Tracy: Right. 


Sharon: that was a person that might be doing something. I mean I even remember there was one incidence where, probably within a month after it happened, thereís this man just kind of made me really nervous. He was, the way he was looking at people. I forgot what kind of bag he was carrying that I actually got off my train and just waited for another train to get on because I was just so nervous. So I mean you know, I had that in my mind for a little while but after a while you just can't live like that but you know like even today, you hear all these things that are happening every now and then but um, I don't know I just kind of put it in the back of my mind and just if something happens it happens.


Tracy: Have you ever thought about moving out of New York?


Sharon: Um, honestly, actually not. I mean we have in the past but not, not anything to do with this. Um, I mean weíre pretty much content in New York and we really don't have any plans of moving out of New York right now um. Itís kind of weird with everything thatís happened we never just really thought about that. I guess also cause you kind of look at it and I mean it not only affected New York. 9/11 affected you know Washington and it also happened with a plane in Pennsylvania and then there was talk about other landmarks within the country. So itís kind of you know, wherever you go it kind of makes no difference. In the United States overall you know is a target itself. So it just never even came across.


Tracy: Um, which came to the next question but since you already answered it already then we'll move on to the following. The terrorists also attacked Washington so that's another state that would be in imminent danger but don't you think that any state in the U.S. could be a target, which you did?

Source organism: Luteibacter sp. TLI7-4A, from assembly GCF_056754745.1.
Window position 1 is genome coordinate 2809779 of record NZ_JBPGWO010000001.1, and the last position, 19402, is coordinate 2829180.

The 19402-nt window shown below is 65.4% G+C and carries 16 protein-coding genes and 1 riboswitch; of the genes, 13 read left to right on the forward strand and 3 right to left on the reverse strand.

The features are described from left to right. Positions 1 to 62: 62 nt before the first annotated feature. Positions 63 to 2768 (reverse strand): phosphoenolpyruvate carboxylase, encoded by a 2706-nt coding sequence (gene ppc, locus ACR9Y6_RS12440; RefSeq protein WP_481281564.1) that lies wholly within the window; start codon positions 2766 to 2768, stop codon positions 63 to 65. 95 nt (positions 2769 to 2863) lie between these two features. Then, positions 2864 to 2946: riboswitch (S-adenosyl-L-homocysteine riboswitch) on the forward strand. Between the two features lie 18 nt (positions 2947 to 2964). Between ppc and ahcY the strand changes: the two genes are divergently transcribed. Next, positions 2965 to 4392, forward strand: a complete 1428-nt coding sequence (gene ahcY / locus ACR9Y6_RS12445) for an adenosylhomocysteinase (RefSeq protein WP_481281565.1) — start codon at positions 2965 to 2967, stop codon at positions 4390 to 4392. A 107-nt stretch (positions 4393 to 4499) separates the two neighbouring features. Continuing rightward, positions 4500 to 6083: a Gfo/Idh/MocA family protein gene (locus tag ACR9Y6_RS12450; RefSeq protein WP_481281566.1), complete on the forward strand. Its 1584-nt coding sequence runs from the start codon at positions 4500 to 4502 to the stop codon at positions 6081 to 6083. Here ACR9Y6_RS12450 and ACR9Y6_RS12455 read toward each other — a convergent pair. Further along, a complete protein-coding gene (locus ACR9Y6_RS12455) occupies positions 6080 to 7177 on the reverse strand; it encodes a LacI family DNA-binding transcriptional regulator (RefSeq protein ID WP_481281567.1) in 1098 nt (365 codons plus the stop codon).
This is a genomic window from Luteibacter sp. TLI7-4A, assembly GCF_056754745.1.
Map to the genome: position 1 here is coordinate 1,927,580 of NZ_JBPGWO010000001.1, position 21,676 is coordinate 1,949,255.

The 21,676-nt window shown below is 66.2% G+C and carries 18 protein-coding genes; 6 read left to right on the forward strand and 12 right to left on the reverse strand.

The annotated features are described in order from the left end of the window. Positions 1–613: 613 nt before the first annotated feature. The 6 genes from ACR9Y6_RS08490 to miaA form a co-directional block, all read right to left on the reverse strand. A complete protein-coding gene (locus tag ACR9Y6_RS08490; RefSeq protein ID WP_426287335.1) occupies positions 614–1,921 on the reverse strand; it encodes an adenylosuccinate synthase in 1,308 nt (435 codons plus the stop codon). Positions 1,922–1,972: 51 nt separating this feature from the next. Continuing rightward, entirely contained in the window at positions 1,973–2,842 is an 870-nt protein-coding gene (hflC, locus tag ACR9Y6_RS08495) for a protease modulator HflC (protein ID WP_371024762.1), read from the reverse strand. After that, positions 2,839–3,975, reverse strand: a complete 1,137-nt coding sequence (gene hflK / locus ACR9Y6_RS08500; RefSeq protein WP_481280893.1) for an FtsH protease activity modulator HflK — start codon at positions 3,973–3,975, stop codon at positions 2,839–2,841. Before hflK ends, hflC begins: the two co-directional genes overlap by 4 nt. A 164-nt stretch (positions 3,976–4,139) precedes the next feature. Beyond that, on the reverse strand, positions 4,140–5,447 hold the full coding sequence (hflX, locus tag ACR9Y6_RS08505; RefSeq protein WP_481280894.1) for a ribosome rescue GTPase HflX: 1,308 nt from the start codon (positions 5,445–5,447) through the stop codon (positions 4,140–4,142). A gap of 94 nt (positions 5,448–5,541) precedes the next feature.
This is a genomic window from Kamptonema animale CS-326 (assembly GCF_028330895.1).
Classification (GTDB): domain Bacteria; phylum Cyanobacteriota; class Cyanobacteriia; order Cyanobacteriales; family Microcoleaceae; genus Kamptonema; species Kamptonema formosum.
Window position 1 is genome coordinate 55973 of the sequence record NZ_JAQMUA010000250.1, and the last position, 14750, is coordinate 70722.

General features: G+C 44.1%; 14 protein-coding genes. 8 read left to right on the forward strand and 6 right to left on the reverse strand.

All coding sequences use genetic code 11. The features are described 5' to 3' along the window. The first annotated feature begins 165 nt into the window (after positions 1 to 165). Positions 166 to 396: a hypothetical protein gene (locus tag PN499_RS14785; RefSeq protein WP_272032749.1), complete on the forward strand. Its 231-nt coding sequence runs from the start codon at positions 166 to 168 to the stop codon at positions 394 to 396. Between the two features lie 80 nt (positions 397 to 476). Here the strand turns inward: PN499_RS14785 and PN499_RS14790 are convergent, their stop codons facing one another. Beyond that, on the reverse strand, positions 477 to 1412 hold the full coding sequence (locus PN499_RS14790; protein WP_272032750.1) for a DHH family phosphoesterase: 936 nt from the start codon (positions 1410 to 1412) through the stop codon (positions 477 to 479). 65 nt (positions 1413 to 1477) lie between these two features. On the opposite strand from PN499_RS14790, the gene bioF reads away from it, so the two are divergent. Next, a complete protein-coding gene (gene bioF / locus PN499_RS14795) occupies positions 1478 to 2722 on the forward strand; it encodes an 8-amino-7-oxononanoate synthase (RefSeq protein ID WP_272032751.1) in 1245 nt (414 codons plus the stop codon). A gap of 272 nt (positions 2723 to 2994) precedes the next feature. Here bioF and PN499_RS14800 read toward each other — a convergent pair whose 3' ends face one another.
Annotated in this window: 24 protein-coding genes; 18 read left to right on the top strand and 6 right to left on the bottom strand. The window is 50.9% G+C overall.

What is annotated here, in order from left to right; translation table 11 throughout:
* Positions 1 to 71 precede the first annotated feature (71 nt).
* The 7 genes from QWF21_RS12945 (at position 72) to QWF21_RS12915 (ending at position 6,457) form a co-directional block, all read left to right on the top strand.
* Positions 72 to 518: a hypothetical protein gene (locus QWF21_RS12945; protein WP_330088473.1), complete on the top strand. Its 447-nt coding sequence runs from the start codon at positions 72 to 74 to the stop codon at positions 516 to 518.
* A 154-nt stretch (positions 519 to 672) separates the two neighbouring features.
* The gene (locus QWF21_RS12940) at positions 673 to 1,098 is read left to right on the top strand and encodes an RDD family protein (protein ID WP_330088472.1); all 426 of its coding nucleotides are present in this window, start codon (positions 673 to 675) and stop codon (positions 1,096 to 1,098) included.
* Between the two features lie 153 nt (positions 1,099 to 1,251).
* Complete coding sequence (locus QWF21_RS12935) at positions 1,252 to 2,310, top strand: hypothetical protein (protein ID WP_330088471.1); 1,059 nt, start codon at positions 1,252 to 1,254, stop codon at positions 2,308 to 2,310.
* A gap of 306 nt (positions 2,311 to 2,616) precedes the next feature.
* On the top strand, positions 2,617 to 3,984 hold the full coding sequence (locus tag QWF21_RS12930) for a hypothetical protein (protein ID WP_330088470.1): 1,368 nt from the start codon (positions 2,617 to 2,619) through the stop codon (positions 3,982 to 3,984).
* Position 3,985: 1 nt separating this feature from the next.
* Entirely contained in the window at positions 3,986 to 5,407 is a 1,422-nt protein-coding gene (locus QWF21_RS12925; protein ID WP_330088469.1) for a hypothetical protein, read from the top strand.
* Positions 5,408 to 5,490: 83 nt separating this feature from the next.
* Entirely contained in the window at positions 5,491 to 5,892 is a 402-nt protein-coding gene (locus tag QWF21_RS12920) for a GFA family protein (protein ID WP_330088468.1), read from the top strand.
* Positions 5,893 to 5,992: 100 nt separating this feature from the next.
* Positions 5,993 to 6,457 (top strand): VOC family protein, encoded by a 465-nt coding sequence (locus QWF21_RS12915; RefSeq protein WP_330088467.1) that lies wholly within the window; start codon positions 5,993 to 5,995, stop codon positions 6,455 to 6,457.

Sharon: I truly believe that you know, I mean that a lot of states within the country have different landmarks and itís already been kind of said on the news here and there you hear more about different places.  So thatís why like in my eyes, unless youíre leaving the U.S., any place is a pretty good target.


Tracy: Do you think that the president had enough proof that Iraq had weapons to send our young men to battle?


Sharon: Uh, I don't know. Iím, I don't 100% agree with the whole war in Iraq. I think when it first came about we were all kind of for it. I just feel like it kind of lingered on for too long kind of wondering okay what's the purpose of it .I mean, I mean itís not even, their targeting like Osama Bin Laden who had to do with the whole attack on 9/11. So just I mean I don't know. I just kinda, so I don't know I just, itís just been so many years now that they've been having a war going on.  I sometimes wonder you know, why itís still happening.


Tracy: Right.


Sharon: I just, I don't know if there's enough justification you know that all these, all these all these men and women shouldn't be over there risking their lives.


Tracy: So um, do you think the government neglected to act appropriately after the attacks on the World Trade Center in 1993?


Sharon: Oh in ninety-three? Um, God I can't remember that, I canít remember that much when it happened. I mean know when it did; um, I was working in Downtown Brooklyn at the time when it happened. Um, but I don't know a whole lot that had gone on about it. I think though because it happened back then, I think that they should have taken more precautions um, to the event. That I mean it happened and in you know in uh, 9/11 but I mean maybe there could have been a way to prevent it being that it was already you know someone tried it in ninety-three. Um, that's the only thing I could think of um, so they probably could have done more. I mean really I don't remember specifically what was done after the ninety-three attack but um, I mean apparently there was probably more that could have been done, to try to prevent it because from what I've heard on the news like after ninety-three attacks [inaudible] office there were um, threats and what not and they were pretty um, explicit. So I think that um, more seriousness should have been taken against it.